"Yeah. No sign of human remains. By all accounts, the house hadn't been lived in in a while. Probably why it took so long to put the fire out. Dry grass, and all of that," he added. And a couple gallons of lighter fluid, Sam thought.

"Okay," he said, the knot in his chest loosening only a fraction. If Fi wasn't there, then where is she? he wondered. "Thanks." He was about to hang up on the man when he spoke again.

"There was one other thing."


"Some guy pulled up to the house while we were trying to contain the blaze. Kept yelling something about a woman that might have been trapped. Took three of us to stop him from running in after her." Sam swallowed hard. Mike. "Finally left, though. Don't know if that'll help you."

"Sure," Sam did his best to sound excited despite his nausea. "My editor will eat that up. Mystery man desperately seeking woman possibly caught in burning building. Modern day Romeo and Juliet."

"I guess," the fire chief said. Sam hung up without another word, tossing his phone disgustedly into the passenger seat. He gripped the steering wheel hard in both hands. No sign of human remains, he kept telling himself. A little voice kept nagging at the back of his mind. Why are you so concerned, anyway? it asked. He pulled to the side of the road and closed his eyes.

Because it's Michael, he answered. This could destroy him. And I won't let anything destroy my friends. He shook his head at the "s" he'd put on the end of "friend" – knowing against his better judgment that the term applied to Fi, too. He didn't think he'd ever completely trust her, but Mike did, and that was good enough for him. But she was crazy. No doubt about that. He laughed as he recalled the time she'd tasered that Russian kidnapper – despite the fact that he'd grabbed hold of her leg. The memory made him take a deep breath. "I swear, Fi – if you're dead, I'm gonna kill you."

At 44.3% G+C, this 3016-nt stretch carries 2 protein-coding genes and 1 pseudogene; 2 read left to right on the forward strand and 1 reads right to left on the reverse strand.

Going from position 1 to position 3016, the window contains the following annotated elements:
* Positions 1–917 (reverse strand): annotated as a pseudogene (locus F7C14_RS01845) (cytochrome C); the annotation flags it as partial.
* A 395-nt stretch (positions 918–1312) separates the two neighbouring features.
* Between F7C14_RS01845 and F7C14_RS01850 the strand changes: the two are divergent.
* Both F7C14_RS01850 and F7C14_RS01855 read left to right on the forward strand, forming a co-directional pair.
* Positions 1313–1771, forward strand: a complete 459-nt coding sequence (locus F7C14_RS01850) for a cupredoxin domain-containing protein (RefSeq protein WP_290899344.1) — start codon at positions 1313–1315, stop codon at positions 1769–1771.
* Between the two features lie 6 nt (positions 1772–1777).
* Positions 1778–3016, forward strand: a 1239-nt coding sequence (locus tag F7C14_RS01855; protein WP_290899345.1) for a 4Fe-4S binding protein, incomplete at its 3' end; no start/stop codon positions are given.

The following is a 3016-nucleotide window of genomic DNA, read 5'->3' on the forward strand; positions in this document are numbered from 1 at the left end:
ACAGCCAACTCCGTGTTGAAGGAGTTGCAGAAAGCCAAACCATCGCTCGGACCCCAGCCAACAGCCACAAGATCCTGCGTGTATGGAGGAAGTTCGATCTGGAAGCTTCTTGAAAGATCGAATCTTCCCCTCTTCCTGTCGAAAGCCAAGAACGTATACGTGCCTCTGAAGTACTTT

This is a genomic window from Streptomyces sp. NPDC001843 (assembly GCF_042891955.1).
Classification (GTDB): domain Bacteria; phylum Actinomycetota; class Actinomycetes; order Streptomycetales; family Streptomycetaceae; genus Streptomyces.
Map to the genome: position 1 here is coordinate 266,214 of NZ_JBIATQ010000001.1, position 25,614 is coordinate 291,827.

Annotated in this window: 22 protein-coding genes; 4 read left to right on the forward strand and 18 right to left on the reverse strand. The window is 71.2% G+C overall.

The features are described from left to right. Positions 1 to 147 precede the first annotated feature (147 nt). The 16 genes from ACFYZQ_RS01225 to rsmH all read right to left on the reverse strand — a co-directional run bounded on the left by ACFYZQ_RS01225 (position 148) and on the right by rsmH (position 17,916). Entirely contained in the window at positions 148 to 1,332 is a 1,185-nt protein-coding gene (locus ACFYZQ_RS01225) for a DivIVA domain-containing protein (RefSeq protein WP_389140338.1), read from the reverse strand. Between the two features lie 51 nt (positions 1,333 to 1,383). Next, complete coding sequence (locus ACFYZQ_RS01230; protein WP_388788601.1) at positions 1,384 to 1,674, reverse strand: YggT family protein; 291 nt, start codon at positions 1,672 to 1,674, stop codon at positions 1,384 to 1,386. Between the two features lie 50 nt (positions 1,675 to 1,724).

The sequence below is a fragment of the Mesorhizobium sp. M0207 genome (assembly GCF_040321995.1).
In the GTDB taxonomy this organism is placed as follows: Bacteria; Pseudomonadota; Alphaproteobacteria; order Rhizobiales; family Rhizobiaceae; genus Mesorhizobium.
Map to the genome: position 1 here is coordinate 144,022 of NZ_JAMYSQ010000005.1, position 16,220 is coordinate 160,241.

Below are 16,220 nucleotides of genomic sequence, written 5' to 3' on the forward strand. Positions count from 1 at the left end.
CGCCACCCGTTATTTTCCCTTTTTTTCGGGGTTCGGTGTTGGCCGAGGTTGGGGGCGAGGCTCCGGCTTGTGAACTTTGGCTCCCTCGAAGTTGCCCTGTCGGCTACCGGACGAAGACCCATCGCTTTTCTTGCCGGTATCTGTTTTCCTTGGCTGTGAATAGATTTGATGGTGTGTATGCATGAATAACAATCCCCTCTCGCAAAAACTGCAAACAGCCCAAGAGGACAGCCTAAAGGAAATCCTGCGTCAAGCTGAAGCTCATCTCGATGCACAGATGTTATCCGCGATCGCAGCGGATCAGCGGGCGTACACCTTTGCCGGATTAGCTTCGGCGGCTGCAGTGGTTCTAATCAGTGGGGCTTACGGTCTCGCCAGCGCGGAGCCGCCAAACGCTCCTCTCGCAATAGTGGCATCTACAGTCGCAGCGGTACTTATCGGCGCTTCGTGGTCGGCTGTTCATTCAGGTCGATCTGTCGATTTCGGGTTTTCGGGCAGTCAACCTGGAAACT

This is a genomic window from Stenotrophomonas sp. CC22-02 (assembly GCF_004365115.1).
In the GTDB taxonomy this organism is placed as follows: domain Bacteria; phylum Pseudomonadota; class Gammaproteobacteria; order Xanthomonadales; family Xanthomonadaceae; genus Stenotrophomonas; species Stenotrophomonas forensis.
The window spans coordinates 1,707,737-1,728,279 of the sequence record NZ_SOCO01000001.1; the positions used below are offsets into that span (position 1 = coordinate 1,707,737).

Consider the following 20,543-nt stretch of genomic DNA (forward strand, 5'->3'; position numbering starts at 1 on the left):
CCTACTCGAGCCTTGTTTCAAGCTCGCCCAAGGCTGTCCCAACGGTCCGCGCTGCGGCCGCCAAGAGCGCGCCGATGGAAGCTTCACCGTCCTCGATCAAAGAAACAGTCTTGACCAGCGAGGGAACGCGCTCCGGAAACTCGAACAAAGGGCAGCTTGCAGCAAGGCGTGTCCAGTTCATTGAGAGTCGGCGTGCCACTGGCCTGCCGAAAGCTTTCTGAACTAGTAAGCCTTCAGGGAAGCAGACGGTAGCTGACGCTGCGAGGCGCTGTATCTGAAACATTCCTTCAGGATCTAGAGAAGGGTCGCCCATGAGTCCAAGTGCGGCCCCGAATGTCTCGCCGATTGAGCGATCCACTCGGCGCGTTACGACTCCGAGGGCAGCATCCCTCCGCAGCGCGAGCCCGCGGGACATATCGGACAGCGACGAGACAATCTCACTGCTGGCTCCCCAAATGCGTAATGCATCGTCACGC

Peeling away from yet another curb, Sam drove on. He even tried contacting Seymour. Now there was a fruitcake. Their conversation consisted mainly of the man yelling at some jackass. He'd seemed genuinely concerned about Fi, but didn't have any helpful intel. He probably doesn't have any intelligence, Sam thought. How this moron's lasted so long in his business… Must be sheer dumb luck. What he wouldn't give for some of that right now.

Two hours later, barely able to see through his windshield in the pouring rain, Sam had to admit defeat. It tasted bitter in his throat. He couldn't bring himself to accept the idea that Fi was dead, but he didn't have any leads. Taking the long route to Mike's loft, Sam tried desperately to come up with something he could tell his friend. But there was nothing – no salve that would make it all go away.

Sam left the car parked in front of the nightclub and pried open the door to the back. There were two dark shapes sitting before him. But he couldn't make them out. There was too much rain and too little moonlight. Stepping to his left, his shin came into painful contact with Mike's Charger. Swearing, he rubbed the spot vigorously – hoping it wouldn't bruise. Walking carefully to the right, he found another car. It was nearly black – a convertible. He stopped, shocked. It was Fi's Saab. If she's alive, he thought, why the hell didn't either one of them call me?!

Stomping up the stairs to the loft, Sam raised his fist to pound on the door. But something stopped him. He stood there – rain drenching him as he stared at Mike's new door. Remembered how worried he'd been for his friend when their call had cut off in a rush of fire. How his heart beat in his throat the entire time it'd taken to get to the loft. Twenty minutes of hell, he thought. Had it only been a few days ago? He checked his watch. Hours had passed since Mike had first called him. Heaven only knew how long he'd suffered with the idea that Fi was dead. Sighing heavily, Sam dropped his hand and turned for the stairs.

I'll give them tonight, he thought. But tomorrow, they sure as hell had better have some answers for me.

The End!

I really don't think there's anyone else's perspective I could use for this. Unless I decide to throw Madeline in.

Dang it. Now I might just have to do that. No promises, though!